So if you can disconnect your universe from his universe so that you don’t have that trauma bond, so you don’t buy into his pretend world of what he believes you are. You just be your own self. Let him get his own help. I always get a little nervous when someone says they think their husband might be abusive, but he is getting help and is reading books that are about abuse. What can happen is that they can learn all the verbiage, the language, and then use it against you. That can also happen, and it can create a lot of cognitive dissonance and confusion for the victim as well. We are much more self-aware. We love our husbands, and we want what is best for them. We want what is best for the marriage and are always all in on making the whole thing work. They typically are not. They are typically more than willing to give all the responsibility to us. You need to let go of that responsibility and let him own his own stuff. You own your own stuff and try to keep things as separate as possible. I don’t know if you’ve been here for a long time or not, but if you are new, all this will become clearer as you go through this program. This program is like the river of misery. You don’t know, but you are going to be a different person by the time you are done with it. A year from now, when you are done with the program, I promise you will be a different person.
QUESTION: I’ve decided to stay with my emotional and religious abuser because I don’t have the resilience to move out yet. How can I grow while living with him?
ANSWER: Here’s what I would do if I were you. First, I know your brain is saying, “I am muted. I don’t have a voice.” But you do. The first place you are going to use your voice is inside your own universe with you. That is how you will start building it. You’re going to secretly build your life while you are still living in that prison. Have you ever seen movies where you have someone like a woman in a prison or a man in a prison and while he’s there he’s doing what he can to lift weights? He’s getting strong. He’s preparing himself for life outside of prison. That’s what you are doing. Your youngest is 14. That means you’ve got four more years before your kids are of age and that you won’t have any custody issues. Here’s what I would do if I were in your shoes. I would start thinking of this like I’m in prison for four years. I’ve got a four-year prison sentence. I am going to be so badass strong by the time I get out this world will not know what hit it! You are not muting your voice because that’s who you are, and that’s what you’re aligned with. You are biding your time. You are growing your voice and strengthening it inside of yourself. I tell everyone to do this, and I do it myself. You are going to talk to yourself in the mirror. You are going to start using your voice and practicing your voice in the mirror with yourself. With your kids you can speak your truth at times and teach them. Be a good example to them. You can learn how to set good boundaries for yourself with your husband while you are in the relationship. Good boundaries doesn’t mean you control someone else and what they do. Good boundaries just means that when he goes off the rails, you get the Sam heck out of there. Say, “I will not hang around you. If you are going to be like that right now, go ahead. You have every right to be that way. If that’s how you want to show up in life, have at it. But I will not stand here and hang out with you when you are like this.” I’ll just give you a random example. I know this is not something in your life. He complains about the food at dinnertime. “I don’t like it when you make this. You need to have meat in our food. I don’t like a vegetarian meal.” Well, thank you for sharing your input, but I’m the one who put this meal together for you and you either eat it without complaining or you make your own meal the next time. In fact, because you complained, I’m going out to eat tomorrow night. You and the kids can fend for yourselves, but I’m going out to an expensive restaurant and have my favorite Chicken Cacciatore (or whatever it is). I’m going to stuff my face and be super happy tomorrow night. I’m going to do that every single time you complain, so go right ahead. I hope you do. I hope you complain all the time because I love Chicken Cacciatore. (I’m being sarcastic again. I’m being over the top.) What I’m trying to do is show you how you can get stronger and learn how to—not play the game—but learn strategies and tactics that help you flex those emotional muscles. Being in this program is going to help you do that. Look at this program as being your workout place, your gym, for your voice and your inner strength. Four years from now, when you are ready to get out, you can make that decision and you can launch into your amazing future.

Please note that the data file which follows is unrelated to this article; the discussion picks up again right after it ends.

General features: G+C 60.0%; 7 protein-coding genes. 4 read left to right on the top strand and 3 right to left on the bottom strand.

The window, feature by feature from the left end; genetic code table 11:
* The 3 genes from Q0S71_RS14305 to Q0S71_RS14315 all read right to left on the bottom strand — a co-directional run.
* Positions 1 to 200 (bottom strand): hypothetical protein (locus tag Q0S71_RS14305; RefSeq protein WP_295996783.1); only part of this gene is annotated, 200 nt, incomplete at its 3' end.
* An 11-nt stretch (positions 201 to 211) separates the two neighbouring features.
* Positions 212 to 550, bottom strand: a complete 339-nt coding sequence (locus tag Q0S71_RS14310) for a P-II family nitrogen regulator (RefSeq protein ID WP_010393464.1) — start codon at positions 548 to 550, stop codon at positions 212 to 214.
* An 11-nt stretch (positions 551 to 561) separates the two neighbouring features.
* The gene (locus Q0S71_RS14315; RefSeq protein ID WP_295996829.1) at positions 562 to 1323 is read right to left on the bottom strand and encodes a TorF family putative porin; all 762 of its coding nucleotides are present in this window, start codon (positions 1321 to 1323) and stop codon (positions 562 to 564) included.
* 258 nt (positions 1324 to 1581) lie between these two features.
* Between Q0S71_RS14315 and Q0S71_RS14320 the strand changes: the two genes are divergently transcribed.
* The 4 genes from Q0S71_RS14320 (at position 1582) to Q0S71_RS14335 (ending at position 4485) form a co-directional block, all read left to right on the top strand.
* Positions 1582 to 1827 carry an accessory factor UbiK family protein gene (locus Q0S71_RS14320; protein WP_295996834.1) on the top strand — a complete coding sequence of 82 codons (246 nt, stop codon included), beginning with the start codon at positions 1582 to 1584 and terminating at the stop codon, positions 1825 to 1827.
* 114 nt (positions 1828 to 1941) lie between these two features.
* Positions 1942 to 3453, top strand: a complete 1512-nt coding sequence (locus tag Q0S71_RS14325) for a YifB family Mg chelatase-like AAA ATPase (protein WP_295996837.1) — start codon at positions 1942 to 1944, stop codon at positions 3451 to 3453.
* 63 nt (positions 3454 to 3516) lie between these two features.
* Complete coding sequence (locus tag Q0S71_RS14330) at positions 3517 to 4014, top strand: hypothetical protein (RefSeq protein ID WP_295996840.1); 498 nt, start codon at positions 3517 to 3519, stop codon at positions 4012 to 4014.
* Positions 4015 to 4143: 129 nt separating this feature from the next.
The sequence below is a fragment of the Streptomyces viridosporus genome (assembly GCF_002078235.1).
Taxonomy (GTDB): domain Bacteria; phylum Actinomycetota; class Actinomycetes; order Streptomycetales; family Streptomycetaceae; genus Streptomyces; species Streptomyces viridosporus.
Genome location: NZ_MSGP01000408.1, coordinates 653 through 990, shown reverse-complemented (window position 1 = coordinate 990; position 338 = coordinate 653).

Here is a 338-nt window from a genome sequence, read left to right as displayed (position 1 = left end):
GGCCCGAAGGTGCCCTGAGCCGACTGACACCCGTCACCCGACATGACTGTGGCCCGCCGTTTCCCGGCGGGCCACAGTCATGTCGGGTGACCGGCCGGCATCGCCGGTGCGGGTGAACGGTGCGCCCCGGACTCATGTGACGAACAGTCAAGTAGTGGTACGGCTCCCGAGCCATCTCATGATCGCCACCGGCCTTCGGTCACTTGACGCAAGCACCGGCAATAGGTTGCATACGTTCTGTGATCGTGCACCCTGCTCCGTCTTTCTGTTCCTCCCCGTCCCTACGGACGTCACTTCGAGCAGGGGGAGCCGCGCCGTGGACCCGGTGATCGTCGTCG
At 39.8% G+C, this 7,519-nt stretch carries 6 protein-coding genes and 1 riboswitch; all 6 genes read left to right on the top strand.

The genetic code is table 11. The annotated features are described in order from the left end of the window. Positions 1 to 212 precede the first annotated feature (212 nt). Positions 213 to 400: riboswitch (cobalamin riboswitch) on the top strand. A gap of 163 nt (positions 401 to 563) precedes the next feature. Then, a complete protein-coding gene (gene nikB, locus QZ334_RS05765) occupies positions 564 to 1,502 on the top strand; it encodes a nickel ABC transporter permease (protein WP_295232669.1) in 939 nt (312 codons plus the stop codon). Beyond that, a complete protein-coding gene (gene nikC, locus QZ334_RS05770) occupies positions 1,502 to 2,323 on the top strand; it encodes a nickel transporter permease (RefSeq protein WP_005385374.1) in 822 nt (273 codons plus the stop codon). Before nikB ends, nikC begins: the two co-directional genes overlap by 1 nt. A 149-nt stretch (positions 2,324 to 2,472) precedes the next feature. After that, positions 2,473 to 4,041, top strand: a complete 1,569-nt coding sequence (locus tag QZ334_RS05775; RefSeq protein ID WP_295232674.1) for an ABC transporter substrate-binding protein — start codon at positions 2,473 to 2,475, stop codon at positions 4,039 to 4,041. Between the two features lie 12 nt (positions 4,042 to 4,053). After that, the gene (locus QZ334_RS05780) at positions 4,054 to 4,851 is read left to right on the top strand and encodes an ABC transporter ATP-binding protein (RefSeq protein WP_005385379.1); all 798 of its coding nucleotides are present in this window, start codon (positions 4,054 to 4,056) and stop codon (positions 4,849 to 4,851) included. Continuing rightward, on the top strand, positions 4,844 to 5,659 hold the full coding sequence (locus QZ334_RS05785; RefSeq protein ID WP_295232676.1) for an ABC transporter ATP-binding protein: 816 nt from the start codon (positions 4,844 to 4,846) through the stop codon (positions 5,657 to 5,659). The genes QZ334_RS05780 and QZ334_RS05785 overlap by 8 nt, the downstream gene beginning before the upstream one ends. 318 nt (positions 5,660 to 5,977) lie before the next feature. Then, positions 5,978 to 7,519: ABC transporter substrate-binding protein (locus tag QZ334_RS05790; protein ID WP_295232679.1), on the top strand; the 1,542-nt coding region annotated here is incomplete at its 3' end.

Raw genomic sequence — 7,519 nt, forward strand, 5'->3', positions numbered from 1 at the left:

And there you have it! You can see that I let my hair down a little more behind the scenes with the members of Flying Free. If you’d like to join us, head over to joinflyingfree.com where you can get all the information and get on the waiting list. We’d love to have you join us the next time it opens up. Thank you so much for listening to this episode. I look forward to seeing you again next week. Until then, fly free!